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On The Move - 1/5/11

IL Staff
January 5, 2011
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On The Move

On The Move: Information must be submitted at least 11 days before the Wednesday issue in which it is to appear. Digital images should be 200 dpi and saved as eps, tiff or jpeg; Color images are preferred. For more information or to submit an announcement, contact managing editor Kelly Lucas at klucas@ibj.com.

Elections and Appointments
David O. Tittle, a partner in Bingham McHale’s commercial litigation group, has been appointed as Indiana chair of the American College of Trial Lawyers for 2011.

Colleen M. Powers, an attorney at Hall Render Killian Heath & Lyman, has been appointed as chair of the Indianapolis Bar Association’s 2011 Young Lawyers Division and will serve on the IBA’s board of directors.

John C. Trimble has been reelected managing partner of the Indianapolis firm LewisWagner.

Brent Welke has been appointed chief executive officer of All American Gold Corporation.

Tammy L. Ortman, a partner with Mercer Belanger, will chair the American Bar Association’s Title Insurance Litigation Committee for 2011.

Promotions
George Gasper, Angela Krahulik, and Eric Singer have been named partners with Ice Miller. Gasper is in the firm’s competitive business practices litigation group, Krahulik is in the firm’s environmental/natural resources/toxic tort group, and Singer practices construction law and commercial litigation.

New Associations
Jason M. Massaro and Andrea L. Ciobanu have formed Massaro & Ciobanu, a civil law and litigation firm in Indianapolis.

Tenley Drescher-Rhoades has joined the Marion County Election Board as its director of elections.
 

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  1. What a fine article, thank you! I can testify firsthand and by detailed legal reports (at end of this note) as to the dire consequences of rejecting this truth from the fine article above: "The inclusion and expansion of this right [to jury] in Indiana’s Constitution is a clear reflection of our state’s intention to emphasize the importance of every Hoosier’s right to make their case in front of a jury of their peers." Over $20? Every Hoosier? Well then how about when your very vocation is on the line? How about instead of a jury of peers, one faces a bevy of political appointees, mini-czars, who care less about due process of the law than the real czars did? Instead of trial by jury, trial by ideological ordeal run by Orwellian agents? Well that is built into more than a few administrative law committees of the Ind S.Ct., and it is now being weaponized, as is revealed in articles posted at this ezine, to root out post moderns heresies like refusal to stand and pledge allegiance to all things politically correct. My career was burned at the stake for not so saluting, but I think I was just one of the early logs. Due, at least in part, to the removal of the jury from bar admission and bar discipline cases, many more fires will soon be lit. Perhaps one awaits you, dear heretic? Oh, at that Ind. article 12 plank about a remedy at law for every damage done ... ah, well, the founders evidently meant only for those damages done not by the government itself, rabid statists that they were. (Yes, that was sarcasm.) My written reports available here: Denied petition for cert (this time around): http://tinyurl.com/zdmawmw Denied petition for cert (from the 2009 denial and five year banishment): http://tinyurl.com/zcypybh Related, not written by me: Amicus brief: http://tinyurl.com/hvh7qgp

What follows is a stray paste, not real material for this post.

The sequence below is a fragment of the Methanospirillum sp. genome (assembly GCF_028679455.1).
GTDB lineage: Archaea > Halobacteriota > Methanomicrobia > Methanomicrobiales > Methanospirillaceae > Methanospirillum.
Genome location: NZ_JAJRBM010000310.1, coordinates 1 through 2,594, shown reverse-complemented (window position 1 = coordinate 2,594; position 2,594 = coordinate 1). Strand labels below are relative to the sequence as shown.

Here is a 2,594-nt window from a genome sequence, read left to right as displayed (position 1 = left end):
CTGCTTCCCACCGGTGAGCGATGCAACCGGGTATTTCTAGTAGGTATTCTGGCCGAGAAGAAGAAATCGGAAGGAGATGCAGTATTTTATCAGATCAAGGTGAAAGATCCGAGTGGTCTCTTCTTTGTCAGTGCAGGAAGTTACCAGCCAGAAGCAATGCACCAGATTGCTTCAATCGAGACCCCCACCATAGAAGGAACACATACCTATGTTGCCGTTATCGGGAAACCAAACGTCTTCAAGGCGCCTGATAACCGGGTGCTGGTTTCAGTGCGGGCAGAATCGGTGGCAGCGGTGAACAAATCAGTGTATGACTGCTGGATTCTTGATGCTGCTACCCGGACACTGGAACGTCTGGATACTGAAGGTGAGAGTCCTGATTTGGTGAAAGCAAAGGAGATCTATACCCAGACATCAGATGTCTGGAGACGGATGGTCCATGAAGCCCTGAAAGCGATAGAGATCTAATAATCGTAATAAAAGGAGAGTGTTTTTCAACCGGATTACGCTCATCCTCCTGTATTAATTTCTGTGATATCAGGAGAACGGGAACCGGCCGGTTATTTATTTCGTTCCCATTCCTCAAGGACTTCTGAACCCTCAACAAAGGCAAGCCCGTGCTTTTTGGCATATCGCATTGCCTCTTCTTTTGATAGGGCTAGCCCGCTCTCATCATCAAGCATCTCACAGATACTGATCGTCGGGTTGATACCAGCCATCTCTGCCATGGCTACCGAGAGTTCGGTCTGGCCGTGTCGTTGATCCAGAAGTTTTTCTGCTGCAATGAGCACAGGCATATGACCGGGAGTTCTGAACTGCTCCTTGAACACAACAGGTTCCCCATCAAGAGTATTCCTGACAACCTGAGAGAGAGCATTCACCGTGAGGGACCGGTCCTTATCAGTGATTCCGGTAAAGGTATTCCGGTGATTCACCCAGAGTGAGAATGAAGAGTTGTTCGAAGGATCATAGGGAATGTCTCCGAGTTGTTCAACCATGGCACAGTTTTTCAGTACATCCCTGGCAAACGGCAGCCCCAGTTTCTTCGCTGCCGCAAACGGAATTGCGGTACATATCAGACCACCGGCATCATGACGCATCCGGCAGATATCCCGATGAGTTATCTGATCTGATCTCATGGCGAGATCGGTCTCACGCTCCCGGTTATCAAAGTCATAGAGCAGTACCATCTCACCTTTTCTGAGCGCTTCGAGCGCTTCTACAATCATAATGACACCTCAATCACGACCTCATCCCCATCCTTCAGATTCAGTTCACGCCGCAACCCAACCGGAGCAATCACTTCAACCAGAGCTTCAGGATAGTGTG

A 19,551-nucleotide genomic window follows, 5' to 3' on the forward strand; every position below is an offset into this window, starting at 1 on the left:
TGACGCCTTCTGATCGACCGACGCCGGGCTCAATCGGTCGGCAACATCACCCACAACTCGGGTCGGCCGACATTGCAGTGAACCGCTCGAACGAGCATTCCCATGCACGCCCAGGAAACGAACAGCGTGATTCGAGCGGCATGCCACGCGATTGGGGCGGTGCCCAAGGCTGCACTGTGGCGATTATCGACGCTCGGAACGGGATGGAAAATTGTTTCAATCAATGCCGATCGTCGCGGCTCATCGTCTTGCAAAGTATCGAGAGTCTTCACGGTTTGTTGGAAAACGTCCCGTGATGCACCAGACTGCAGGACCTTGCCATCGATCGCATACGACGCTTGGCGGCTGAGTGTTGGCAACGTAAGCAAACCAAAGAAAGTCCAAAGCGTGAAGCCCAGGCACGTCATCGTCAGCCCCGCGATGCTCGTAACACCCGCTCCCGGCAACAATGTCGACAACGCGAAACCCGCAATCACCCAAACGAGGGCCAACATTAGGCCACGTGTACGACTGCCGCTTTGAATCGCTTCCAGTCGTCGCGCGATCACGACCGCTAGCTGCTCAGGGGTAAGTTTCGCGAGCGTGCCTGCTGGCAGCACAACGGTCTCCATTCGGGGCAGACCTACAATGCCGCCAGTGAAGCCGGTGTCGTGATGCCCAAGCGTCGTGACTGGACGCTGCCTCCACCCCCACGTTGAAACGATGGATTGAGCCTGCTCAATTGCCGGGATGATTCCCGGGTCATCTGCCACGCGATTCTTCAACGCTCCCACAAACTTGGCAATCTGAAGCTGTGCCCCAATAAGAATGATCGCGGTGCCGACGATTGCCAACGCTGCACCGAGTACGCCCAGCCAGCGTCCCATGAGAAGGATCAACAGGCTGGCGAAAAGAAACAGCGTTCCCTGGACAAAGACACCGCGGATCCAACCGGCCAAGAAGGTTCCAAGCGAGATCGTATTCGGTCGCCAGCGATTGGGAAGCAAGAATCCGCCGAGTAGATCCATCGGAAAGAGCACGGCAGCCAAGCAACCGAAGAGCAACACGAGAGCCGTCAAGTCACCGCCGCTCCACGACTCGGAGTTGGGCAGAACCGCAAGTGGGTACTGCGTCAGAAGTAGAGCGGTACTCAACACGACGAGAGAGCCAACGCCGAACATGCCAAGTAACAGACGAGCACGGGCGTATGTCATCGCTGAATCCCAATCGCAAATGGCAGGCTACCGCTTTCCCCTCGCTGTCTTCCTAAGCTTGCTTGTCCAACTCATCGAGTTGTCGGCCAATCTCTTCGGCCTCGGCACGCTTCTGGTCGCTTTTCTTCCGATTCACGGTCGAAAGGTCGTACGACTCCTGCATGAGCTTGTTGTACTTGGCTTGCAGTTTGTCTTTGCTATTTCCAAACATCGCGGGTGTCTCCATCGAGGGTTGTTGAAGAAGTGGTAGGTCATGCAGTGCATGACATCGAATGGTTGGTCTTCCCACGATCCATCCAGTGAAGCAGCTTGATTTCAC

2. Justice has finally been served. So glad that Dr. Ley can finally sleep peacefully at night knowing the truth has finally come to the surface.

  3. While this right is guaranteed by our Constitution, it has in recent years been hampered by insurance companies, i.e.; the practice of the plaintiff's own insurance company intervening in an action and filing a lien against any proceeds paid to their insured. In essence, causing an additional financial hurdle for a plaintiff to overcome at trial in terms of overall award. In a very real sense an injured party in exercise of their right to trial by jury may be the only party in a cause that would end up with zero compensation.

  4. Why in the world would someone need a person to correct a transcript when a realtime court reporter could provide them with a transcript (rough draft) immediately?

  5. This article proved very enlightening. Right ahead of sitting the LSAT for the first time, I felt a sense of relief that a score of 141 was admitted to an Indiana Law School and did well under unique circumstances. While my GPA is currently 3.91 I fear standardized testing and hope that I too will get a good enough grade for acceptance here at home. Thanks so much for this informative post.

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